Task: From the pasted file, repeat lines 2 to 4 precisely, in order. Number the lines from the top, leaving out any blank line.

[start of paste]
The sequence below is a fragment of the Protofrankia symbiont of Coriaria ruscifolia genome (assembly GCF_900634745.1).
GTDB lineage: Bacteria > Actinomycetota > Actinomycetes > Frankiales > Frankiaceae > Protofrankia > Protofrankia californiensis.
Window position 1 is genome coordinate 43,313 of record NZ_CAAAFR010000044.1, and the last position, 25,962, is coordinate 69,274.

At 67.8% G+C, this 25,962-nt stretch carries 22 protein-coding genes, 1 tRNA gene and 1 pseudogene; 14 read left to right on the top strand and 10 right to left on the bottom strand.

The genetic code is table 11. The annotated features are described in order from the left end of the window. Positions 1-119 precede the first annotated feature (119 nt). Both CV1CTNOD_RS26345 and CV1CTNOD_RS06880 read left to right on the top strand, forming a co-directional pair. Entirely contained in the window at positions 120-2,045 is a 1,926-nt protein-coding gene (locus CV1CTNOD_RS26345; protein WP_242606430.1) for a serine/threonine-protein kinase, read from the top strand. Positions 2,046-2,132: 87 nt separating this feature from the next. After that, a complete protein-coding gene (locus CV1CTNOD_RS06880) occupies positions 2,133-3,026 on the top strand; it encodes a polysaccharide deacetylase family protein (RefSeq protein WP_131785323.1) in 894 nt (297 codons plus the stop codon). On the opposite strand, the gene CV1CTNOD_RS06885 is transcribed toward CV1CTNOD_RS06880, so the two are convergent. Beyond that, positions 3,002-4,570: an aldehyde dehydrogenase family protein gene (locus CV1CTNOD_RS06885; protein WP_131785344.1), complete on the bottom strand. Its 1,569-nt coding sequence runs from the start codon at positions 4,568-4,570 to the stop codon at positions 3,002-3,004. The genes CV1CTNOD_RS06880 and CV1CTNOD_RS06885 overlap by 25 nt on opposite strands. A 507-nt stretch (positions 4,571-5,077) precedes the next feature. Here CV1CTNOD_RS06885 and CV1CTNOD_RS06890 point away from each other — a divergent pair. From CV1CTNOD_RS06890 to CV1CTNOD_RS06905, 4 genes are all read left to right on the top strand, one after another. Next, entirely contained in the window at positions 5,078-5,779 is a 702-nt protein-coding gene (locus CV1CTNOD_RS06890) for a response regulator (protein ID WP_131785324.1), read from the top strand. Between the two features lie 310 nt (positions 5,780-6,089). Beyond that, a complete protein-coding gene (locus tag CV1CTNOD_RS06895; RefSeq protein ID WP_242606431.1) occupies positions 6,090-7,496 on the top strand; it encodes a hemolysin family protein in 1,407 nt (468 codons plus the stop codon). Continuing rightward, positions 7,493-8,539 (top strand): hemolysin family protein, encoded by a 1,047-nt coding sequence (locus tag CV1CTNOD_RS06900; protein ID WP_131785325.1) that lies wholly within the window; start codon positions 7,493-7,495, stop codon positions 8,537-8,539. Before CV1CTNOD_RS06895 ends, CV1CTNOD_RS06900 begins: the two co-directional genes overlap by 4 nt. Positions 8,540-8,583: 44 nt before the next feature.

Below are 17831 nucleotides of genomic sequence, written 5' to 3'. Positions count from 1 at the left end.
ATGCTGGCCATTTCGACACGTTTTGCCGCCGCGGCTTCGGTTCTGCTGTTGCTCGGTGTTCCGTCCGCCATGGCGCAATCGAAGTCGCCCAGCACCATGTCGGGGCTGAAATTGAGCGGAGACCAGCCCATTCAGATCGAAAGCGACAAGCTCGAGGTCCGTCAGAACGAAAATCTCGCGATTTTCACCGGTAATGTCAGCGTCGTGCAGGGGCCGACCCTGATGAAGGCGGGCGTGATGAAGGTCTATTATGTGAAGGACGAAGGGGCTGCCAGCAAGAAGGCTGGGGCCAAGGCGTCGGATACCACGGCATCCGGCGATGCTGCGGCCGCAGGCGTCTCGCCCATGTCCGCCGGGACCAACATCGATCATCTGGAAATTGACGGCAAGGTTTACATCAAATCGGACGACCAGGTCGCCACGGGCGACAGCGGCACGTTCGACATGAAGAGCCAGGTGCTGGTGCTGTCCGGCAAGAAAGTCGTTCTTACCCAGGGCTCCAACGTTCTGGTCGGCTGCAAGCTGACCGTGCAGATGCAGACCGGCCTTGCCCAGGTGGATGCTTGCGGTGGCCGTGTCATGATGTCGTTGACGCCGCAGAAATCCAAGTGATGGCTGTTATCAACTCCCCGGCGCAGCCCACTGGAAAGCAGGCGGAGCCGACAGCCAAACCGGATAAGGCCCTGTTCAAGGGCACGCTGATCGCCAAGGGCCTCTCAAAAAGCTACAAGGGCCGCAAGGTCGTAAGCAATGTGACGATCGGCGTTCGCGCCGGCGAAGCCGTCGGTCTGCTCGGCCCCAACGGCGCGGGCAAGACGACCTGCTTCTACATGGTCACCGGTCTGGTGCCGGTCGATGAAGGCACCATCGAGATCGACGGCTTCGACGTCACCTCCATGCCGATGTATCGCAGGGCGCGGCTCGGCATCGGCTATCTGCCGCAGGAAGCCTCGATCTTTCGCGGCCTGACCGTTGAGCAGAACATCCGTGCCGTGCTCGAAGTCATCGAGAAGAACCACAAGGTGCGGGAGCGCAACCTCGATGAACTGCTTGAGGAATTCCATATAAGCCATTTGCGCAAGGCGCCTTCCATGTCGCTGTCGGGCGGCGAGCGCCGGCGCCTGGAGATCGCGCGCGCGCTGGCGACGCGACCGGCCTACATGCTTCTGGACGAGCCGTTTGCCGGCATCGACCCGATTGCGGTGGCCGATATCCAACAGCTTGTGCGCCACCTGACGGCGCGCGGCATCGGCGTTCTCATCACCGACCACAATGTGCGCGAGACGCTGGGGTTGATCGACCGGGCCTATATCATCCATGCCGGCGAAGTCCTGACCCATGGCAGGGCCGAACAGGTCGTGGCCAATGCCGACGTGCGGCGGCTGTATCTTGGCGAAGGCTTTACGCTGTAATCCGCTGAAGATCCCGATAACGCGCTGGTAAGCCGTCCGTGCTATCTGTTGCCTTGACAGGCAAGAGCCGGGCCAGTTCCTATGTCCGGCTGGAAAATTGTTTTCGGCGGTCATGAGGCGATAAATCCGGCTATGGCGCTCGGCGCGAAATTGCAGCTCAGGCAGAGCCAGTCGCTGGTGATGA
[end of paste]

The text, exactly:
GTDB lineage: Bacteria > Actinomycetota > Actinomycetes > Frankiales > Frankiaceae > Protofrankia > Protofrankia californiensis.
Window position 1 is genome coordinate 43,313 of record NZ_CAAAFR010000044.1, and the last position, 25,962, is coordinate 69,274.

At 67.8% G+C, this 25,962-nt stretch carries 22 protein-coding genes, 1 tRNA gene and 1 pseudogene; 14 read left to right on the top strand and 10 right to left on the bottom strand.